The investigation was launched following the Independent's disclosure last month that a British peer, Lord Erskine of Rerrick, had been a consultant to a consortium of British and Turkish businessmen which was planning to supply both men and weapons to the central Asian republic.
The contract, which Turkish sources have said is worth as much as pounds 150m per annum, is currently being negotiated. It is not clear how much has been agreed or whether any soldiers - some of whom are understood to be British - have arrived in Azerbaijan, which is fighting a war with Armenia over possession of the enclave of Nagorny Karabakh. There is a British embargo on arms exports, and it is illegal for Britons to offer themselves as mercenaries to foreign powers.
Lord Erskine told the Independent from his home in Turkish northern Cyprus that he had reported on the negotiations to a contact within the Foreign Office. This has been confirmed by officials. In a parliamentary question tabled by Chris Mullin, Labour MP for Sunderland South, the Foreign Office was asked to disclose details of its investigations into the report.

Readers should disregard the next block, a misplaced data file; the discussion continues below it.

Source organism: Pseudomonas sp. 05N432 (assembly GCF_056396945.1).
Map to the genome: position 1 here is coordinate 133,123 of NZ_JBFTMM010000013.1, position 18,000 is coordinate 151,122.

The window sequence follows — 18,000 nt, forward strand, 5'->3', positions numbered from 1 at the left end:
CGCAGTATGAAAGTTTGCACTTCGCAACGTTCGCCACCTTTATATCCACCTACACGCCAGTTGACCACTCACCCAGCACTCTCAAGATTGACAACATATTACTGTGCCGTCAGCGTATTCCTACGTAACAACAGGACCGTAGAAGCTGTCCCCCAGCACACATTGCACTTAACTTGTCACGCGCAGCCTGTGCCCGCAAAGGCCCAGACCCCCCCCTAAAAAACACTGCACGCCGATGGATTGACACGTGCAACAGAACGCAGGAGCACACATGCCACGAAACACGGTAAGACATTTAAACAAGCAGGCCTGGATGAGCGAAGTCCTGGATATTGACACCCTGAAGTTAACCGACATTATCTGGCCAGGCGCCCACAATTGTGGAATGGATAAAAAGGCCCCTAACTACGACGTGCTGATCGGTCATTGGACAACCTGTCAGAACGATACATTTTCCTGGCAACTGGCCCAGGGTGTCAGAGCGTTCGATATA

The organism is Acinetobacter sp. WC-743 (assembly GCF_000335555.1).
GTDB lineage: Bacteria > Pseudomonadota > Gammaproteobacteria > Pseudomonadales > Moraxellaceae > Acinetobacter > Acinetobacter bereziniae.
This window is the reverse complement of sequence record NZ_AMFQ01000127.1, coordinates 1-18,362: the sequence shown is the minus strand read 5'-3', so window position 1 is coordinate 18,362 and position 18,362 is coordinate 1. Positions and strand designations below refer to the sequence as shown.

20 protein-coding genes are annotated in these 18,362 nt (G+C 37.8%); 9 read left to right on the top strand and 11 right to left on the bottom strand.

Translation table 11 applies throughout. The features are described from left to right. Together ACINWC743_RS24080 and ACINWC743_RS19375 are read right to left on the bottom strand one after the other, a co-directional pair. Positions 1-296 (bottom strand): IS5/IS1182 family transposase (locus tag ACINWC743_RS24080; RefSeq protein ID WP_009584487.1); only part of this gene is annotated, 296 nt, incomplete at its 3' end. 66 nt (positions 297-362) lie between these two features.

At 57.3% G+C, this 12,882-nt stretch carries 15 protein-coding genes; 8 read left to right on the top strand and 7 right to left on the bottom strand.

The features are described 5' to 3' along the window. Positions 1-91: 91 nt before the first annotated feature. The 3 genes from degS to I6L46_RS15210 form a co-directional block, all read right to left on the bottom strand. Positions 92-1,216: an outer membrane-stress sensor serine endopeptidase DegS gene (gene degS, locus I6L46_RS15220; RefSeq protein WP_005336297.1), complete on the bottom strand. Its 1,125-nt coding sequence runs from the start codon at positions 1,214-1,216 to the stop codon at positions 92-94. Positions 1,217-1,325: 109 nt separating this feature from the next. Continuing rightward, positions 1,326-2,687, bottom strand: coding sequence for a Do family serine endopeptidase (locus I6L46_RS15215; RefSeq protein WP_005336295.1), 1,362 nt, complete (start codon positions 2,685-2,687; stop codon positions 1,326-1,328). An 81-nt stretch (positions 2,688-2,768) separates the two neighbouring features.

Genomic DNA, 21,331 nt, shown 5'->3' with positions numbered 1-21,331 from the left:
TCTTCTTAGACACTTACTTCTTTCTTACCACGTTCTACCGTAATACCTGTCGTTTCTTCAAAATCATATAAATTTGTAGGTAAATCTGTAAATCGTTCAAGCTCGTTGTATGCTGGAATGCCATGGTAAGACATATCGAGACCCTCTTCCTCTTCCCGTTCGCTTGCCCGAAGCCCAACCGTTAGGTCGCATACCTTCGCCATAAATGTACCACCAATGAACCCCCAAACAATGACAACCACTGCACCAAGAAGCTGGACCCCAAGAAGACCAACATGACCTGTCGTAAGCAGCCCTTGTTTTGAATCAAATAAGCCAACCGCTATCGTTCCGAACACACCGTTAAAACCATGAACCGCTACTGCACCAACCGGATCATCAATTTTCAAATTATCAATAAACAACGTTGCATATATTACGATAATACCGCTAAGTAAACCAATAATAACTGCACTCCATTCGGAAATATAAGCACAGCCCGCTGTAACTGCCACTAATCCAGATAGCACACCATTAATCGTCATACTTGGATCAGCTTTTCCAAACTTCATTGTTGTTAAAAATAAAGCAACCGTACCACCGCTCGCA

Douglas Hogg, Foreign Office minister, said in reply: 'We take seriously the allegation that British citizens and companies are attempting to procure arms and mercenaries for Azerbaijan, and investigations continue.
'Investigations to date suggest that there may be truth in the allegation that these attempts have been made, but as yet no evidence that they have succeeded.'
It is understood that soldiers are to be flown in to assist the Azeri military on board Russian transport aircraft. Lord Erskine confirmed that a British businessman had travelled three times to the Azeri capital, Baku, over the last four months. He said that he had not yet been paid for his own participation, which he said involved introducing the main negotiators to Turkish officials.Reuse content